What are my Rights under HIPAA?
When we go to a new doctor, and even periodically at our established doctors' offices, we have to sign forms informing us of the office's privacy practices under HIPAA. If you are like most of us, it's one more boring piece of paper to look at and sign before you can get to what you really came for: seeing the doctor. Maybe you read all of it, but I wouldn't bet that many of us do! Maybe you go so far as to think, "Oh good, they are doing something to protect my privacy." Well, they are, but it's important for you to know what the policies are.
*** This sharepost is legal education, not legal advice. No attorney-client relationship is created. ***
What's HIPAA For?
Most of us think of HIPAA as the law that protects the privacy of our medical records, since that's how most of us come in contact with the statute. HIPAA does do that, but that's not what it was originally designed for. HIPAA stands for the Health Insurance Portability and Accountability Act, and its main purpose was to increase consumer access to health care, and make it easier for us to maintain health insurance coverage despite job changes or other situations that could have resulted in lapses in coverage. HIPAA provisions provide protections for coverage under group health plans; limit exclusions for preexisting conditions; and prohibit discrimination against employees and dependents based on their health status. HIPAA may also give you a right to purchase individual coverage if you have no group health plan coverage available, and have exhausted your COBRA or other continuation coverage. Visit the Department of Health and Human Services web site for more information regarding these HIPAA portability of coverage provisions.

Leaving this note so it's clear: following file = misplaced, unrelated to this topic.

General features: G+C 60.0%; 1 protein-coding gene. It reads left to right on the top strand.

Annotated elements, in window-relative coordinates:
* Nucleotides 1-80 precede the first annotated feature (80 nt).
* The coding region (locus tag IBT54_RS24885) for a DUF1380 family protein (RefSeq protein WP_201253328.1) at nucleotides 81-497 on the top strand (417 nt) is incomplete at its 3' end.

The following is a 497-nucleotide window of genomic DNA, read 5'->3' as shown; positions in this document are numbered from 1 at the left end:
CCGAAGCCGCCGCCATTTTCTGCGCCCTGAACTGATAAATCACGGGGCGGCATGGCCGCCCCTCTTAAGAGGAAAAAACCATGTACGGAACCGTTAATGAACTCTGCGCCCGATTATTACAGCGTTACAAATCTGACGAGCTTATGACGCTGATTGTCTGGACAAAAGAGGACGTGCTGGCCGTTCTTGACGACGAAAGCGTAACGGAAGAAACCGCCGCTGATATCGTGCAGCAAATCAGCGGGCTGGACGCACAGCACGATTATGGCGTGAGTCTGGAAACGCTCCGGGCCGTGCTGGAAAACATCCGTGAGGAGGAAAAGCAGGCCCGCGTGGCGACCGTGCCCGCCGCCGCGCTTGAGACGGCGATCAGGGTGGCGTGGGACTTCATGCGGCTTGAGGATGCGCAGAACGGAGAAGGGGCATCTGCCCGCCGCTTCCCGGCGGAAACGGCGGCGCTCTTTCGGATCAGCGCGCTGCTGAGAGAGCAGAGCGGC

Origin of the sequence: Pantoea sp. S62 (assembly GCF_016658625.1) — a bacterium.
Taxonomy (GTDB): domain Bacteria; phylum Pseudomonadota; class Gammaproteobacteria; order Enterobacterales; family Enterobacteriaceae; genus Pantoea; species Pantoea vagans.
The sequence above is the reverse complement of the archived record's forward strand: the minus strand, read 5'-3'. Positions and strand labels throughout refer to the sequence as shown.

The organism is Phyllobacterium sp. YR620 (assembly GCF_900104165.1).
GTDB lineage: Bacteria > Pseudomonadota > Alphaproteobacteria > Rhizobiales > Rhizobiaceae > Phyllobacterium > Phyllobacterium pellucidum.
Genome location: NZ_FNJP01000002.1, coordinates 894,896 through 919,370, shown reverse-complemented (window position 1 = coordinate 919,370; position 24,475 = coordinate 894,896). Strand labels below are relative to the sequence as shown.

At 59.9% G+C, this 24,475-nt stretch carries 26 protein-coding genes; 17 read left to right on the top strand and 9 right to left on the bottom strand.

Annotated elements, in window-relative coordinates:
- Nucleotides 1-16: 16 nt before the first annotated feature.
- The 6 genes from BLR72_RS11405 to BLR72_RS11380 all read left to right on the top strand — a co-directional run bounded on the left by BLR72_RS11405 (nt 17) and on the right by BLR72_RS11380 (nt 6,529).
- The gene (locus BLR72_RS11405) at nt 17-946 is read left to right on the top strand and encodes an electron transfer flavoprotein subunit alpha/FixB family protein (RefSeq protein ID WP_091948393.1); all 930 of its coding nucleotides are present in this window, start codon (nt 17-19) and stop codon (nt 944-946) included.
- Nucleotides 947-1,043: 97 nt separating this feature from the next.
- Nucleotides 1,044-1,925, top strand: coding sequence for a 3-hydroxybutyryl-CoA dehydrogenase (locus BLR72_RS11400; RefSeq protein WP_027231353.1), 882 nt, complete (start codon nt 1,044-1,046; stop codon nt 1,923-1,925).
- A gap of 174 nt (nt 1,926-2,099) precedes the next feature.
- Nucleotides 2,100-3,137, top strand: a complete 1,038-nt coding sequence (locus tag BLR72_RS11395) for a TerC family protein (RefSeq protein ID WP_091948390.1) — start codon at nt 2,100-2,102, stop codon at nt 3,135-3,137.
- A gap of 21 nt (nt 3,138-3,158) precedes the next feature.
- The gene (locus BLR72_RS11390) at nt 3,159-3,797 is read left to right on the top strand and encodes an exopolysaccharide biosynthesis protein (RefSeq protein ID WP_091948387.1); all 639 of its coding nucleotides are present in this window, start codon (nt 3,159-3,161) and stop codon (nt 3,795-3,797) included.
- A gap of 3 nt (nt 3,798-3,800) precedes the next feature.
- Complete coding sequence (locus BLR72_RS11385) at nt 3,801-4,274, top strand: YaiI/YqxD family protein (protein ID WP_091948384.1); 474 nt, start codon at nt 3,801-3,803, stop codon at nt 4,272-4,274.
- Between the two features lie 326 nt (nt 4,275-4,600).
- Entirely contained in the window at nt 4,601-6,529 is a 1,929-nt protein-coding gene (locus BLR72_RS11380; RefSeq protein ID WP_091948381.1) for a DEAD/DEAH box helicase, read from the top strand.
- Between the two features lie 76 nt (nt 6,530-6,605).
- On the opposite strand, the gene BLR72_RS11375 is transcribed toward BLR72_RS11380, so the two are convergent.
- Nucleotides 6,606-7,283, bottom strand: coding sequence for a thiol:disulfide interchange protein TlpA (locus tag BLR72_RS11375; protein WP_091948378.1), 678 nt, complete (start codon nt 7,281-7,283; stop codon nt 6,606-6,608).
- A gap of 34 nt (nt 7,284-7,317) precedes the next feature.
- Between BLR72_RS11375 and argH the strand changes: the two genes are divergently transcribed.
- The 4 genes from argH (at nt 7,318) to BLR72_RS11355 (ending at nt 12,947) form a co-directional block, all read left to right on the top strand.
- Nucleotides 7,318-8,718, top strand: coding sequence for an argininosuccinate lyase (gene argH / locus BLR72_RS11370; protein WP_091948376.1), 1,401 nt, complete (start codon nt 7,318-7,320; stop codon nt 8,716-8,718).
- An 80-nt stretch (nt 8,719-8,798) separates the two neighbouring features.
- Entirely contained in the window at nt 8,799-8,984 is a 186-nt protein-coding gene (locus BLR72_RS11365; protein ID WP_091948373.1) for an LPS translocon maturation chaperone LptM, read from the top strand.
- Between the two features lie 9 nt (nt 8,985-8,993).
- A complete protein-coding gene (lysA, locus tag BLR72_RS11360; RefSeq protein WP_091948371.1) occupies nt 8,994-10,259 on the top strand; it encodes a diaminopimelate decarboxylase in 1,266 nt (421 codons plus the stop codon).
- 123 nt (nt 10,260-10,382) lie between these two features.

The Privacy Rule
As Congress dealt with creating a law that made it possible for consumers to move from employer to employer or insurer to insurer without a lapse in coverage, the need for a unified way to deal with protected medical information became clear. Your medical records have always been private and protected information, falling under doctor-patient confidentiality rules which exist in the common law going back for centuries. What was missing was a clear, unified standard for how to deal with them. The HIPAA Privacy Rule, which is the part of HIPAA that generates all those forms, and which we all encounter, was authorized by the Administrative Simplification subtitle of HIPAA. Something so important as a national standard for privacy of medical information came to us by way of an attempt to reduce bureaucracy!
So what are your rights under the HIPAA Privacy Rule? The Rule covers all individually identifiable health information, and protects how that information can be shared. The Rule also makes clear that your medical records belong to you, and you have a right to copies of them. Teri Robert wrote a great sharepost about obtaining your records under HIPAA. Your Rights to Your Medical Records.